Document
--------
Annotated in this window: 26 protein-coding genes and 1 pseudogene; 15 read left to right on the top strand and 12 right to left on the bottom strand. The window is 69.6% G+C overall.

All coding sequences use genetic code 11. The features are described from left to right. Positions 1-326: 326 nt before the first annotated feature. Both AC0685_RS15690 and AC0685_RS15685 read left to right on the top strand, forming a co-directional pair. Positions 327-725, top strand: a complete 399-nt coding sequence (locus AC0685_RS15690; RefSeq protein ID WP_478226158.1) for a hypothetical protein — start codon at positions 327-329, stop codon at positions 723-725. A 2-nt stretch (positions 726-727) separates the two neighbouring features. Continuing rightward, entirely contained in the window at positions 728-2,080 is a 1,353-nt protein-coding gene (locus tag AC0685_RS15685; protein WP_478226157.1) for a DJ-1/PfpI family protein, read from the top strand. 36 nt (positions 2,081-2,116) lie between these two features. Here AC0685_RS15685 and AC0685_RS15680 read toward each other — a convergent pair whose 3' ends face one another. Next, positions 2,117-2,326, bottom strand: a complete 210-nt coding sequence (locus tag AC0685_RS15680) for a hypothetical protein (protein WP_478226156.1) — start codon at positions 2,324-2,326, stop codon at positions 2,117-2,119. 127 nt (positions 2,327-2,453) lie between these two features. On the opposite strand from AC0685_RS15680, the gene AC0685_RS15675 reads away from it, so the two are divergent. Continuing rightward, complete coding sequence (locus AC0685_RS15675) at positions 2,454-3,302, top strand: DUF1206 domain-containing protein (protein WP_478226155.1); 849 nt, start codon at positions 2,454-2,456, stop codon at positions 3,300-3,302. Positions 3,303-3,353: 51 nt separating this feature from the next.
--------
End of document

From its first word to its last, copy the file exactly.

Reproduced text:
Annotated in this window: 26 protein-coding genes and 1 pseudogene; 15 read left to right on the top strand and 12 right to left on the bottom strand. The window is 69.6% G+C overall.

All coding sequences use genetic code 11. The features are described from left to right. Positions 1-326: 326 nt before the first annotated feature. Both AC0685_RS15690 and AC0685_RS15685 read left to right on the top strand, forming a co-directional pair. Positions 327-725, top strand: a complete 399-nt coding sequence (locus AC0685_RS15690; RefSeq protein ID WP_478226158.1) for a hypothetical protein — start codon at positions 327-329, stop codon at positions 723-725. A 2-nt stretch (positions 726-727) separates the two neighbouring features. Continuing rightward, entirely contained in the window at positions 728-2,080 is a 1,353-nt protein-coding gene (locus tag AC0685_RS15685; protein WP_478226157.1) for a DJ-1/PfpI family protein, read from the top strand. 36 nt (positions 2,081-2,116) lie between these two features. Here AC0685_RS15685 and AC0685_RS15680 read toward each other — a convergent pair whose 3' ends face one another. Next, positions 2,117-2,326, bottom strand: a complete 210-nt coding sequence (locus tag AC0685_RS15680) for a hypothetical protein (protein WP_478226156.1) — start codon at positions 2,324-2,326, stop codon at positions 2,117-2,119. 127 nt (positions 2,327-2,453) lie between these two features. On the opposite strand from AC0685_RS15680, the gene AC0685_RS15675 reads away from it, so the two are divergent. Continuing rightward, complete coding sequence (locus AC0685_RS15675) at positions 2,454-3,302, top strand: DUF1206 domain-containing protein (protein WP_478226155.1); 849 nt, start codon at positions 2,454-2,456, stop codon at positions 3,300-3,302. Positions 3,303-3,353: 51 nt separating this feature from the next.